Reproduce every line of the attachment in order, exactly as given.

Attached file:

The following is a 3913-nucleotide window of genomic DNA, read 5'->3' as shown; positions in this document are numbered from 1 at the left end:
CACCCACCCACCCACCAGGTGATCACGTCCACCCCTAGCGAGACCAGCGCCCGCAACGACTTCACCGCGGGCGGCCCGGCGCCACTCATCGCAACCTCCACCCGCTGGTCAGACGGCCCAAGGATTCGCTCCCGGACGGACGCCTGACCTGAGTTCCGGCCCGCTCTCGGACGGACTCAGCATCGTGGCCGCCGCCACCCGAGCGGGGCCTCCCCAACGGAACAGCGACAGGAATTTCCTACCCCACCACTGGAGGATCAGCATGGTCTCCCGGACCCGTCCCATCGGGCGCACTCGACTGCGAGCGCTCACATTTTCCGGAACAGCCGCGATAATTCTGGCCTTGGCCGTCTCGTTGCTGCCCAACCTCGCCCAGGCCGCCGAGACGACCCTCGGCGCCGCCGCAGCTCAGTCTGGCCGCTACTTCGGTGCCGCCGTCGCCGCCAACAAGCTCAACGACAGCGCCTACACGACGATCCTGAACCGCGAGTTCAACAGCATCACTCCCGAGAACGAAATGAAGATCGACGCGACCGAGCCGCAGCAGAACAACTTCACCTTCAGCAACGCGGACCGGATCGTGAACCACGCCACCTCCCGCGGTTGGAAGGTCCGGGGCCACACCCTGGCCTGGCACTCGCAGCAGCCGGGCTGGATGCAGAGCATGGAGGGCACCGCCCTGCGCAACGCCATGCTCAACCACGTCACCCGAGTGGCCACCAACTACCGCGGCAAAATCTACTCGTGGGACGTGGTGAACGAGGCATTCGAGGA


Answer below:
The following is a 3913-nucleotide window of genomic DNA, read 5'->3' as shown; positions in this document are numbered from 1 at the left end:
CACCCACCCACCCACCAGGTGATCACGTCCACCCCTAGCGAGACCAGCGCCCGCAACGACTTCACCGCGGGCGGCCCGGCGCCACTCATCGCAACCTCCACCCGCTGGTCAGACGGCCCAAGGATTCGCTCCCGGACGGACGCCTGACCTGAGTTCCGGCCCGCTCTCGGACGGACTCAGCATCGTGGCCGCCGCCACCCGAGCGGGGCCTCCCCAACGGAACAGCGACAGGAATTTCCTACCCCACCACTGGAGGATCAGCATGGTCTCCCGGACCCGTCCCATCGGGCGCACTCGACTGCGAGCGCTCACATTTTCCGGAACAGCCGCGATAATTCTGGCCTTGGCCGTCTCGTTGCTGCCCAACCTCGCCCAGGCCGCCGAGACGACCCTCGGCGCCGCCGCAGCTCAGTCTGGCCGCTACTTCGGTGCCGCCGTCGCCGCCAACAAGCTCAACGACAGCGCCTACACGACGATCCTGAACCGCGAGTTCAACAGCATCACTCCCGAGAACGAAATGAAGATCGACGCGACCGAGCCGCAGCAGAACAACTTCACCTTCAGCAACGCGGACCGGATCGTGAACCACGCCACCTCCCGCGGTTGGAAGGTCCGGGGCCACACCCTGGCCTGGCACTCGCAGCAGCCGGGCTGGATGCAGAGCATGGAGGGCACCGCCCTGCGCAACGCCATGCTCAACCACGTCACCCGAGTGGCCACCAACTACCGCGGCAAAATCTACTCGTGGGACGTGGTGAACGAGGCATTCGAGGA